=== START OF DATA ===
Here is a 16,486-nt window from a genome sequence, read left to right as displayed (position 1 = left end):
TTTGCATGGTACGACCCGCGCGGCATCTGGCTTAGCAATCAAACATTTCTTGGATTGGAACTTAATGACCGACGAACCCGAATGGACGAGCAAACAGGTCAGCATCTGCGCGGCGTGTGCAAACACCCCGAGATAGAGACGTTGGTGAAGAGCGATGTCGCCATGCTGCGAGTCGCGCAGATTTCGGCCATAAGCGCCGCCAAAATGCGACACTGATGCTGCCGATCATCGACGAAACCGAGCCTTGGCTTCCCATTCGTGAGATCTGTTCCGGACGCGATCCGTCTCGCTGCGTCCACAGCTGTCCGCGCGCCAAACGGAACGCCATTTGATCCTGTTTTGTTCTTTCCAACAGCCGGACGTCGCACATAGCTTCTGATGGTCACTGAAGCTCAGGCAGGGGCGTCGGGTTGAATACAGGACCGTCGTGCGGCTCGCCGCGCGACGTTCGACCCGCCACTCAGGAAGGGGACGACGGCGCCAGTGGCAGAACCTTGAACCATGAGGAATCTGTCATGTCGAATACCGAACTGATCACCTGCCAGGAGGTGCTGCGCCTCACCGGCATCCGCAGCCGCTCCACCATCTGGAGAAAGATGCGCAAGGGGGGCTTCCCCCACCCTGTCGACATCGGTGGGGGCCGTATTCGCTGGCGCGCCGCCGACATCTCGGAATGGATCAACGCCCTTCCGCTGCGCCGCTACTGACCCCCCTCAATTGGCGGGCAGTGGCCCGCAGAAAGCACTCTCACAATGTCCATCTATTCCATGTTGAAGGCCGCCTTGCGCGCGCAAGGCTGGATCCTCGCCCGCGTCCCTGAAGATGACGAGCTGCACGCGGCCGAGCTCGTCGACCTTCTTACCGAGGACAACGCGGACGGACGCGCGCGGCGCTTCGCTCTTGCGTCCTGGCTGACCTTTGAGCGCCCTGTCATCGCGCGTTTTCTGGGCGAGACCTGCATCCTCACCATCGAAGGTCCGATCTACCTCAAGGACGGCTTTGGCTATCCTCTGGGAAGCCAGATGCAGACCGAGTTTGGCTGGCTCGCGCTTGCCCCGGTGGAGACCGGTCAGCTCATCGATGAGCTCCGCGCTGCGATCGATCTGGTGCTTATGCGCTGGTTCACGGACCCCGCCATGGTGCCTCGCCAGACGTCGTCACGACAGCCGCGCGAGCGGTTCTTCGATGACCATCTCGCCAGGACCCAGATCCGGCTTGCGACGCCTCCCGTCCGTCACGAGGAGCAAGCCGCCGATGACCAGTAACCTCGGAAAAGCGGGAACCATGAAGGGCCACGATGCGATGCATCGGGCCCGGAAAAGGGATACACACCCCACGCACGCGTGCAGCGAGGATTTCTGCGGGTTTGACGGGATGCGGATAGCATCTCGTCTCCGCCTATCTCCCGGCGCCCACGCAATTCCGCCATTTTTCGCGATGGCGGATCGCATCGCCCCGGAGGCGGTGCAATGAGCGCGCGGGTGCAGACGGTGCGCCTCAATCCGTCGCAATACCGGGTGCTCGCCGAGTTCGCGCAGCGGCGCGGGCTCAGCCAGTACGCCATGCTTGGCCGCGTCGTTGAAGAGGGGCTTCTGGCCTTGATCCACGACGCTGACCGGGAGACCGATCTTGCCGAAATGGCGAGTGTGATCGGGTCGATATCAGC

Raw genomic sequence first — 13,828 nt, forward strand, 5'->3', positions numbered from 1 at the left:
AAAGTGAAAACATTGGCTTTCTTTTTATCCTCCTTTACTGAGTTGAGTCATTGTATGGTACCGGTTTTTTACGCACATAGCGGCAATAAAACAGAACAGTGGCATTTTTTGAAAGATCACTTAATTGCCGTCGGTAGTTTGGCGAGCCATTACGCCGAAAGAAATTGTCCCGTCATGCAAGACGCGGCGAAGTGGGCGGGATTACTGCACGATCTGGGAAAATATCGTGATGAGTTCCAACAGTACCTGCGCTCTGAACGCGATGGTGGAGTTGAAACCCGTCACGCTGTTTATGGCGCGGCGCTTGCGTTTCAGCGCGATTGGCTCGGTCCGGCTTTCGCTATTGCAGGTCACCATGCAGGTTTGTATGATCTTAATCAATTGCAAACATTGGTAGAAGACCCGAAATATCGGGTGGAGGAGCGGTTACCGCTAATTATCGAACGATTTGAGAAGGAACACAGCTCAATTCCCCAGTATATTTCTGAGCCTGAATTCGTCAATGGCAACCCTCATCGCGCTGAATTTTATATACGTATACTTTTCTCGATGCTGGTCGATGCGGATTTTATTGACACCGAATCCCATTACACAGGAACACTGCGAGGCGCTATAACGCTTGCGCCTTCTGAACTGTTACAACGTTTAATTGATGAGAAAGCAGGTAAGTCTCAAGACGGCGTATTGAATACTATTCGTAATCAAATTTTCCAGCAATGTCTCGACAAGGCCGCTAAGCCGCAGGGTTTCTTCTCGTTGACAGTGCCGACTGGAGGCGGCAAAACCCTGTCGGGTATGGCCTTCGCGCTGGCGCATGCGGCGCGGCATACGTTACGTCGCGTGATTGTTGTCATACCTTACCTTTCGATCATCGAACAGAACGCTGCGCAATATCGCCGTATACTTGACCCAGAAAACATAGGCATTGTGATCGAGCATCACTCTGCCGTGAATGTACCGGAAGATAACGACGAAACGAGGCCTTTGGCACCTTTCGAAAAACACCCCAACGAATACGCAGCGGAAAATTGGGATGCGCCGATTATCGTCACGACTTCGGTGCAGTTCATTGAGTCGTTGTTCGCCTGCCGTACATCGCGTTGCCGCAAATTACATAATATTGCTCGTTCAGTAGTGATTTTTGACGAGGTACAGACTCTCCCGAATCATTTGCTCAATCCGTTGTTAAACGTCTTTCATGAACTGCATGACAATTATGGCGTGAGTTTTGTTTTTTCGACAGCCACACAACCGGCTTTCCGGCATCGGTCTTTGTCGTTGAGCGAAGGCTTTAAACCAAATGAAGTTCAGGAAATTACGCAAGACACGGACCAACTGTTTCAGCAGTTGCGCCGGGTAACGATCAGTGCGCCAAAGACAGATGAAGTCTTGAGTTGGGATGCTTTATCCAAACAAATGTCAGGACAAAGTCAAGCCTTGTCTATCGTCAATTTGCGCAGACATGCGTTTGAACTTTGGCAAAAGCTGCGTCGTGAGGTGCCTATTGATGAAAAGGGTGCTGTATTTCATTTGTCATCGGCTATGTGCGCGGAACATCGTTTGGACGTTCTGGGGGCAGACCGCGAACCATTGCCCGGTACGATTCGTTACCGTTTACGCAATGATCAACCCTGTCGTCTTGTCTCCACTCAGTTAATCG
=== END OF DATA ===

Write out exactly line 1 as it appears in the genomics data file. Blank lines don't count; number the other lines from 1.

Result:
Here is a 16,486-nt window from a genome sequence, read left to right as displayed (position 1 = left end):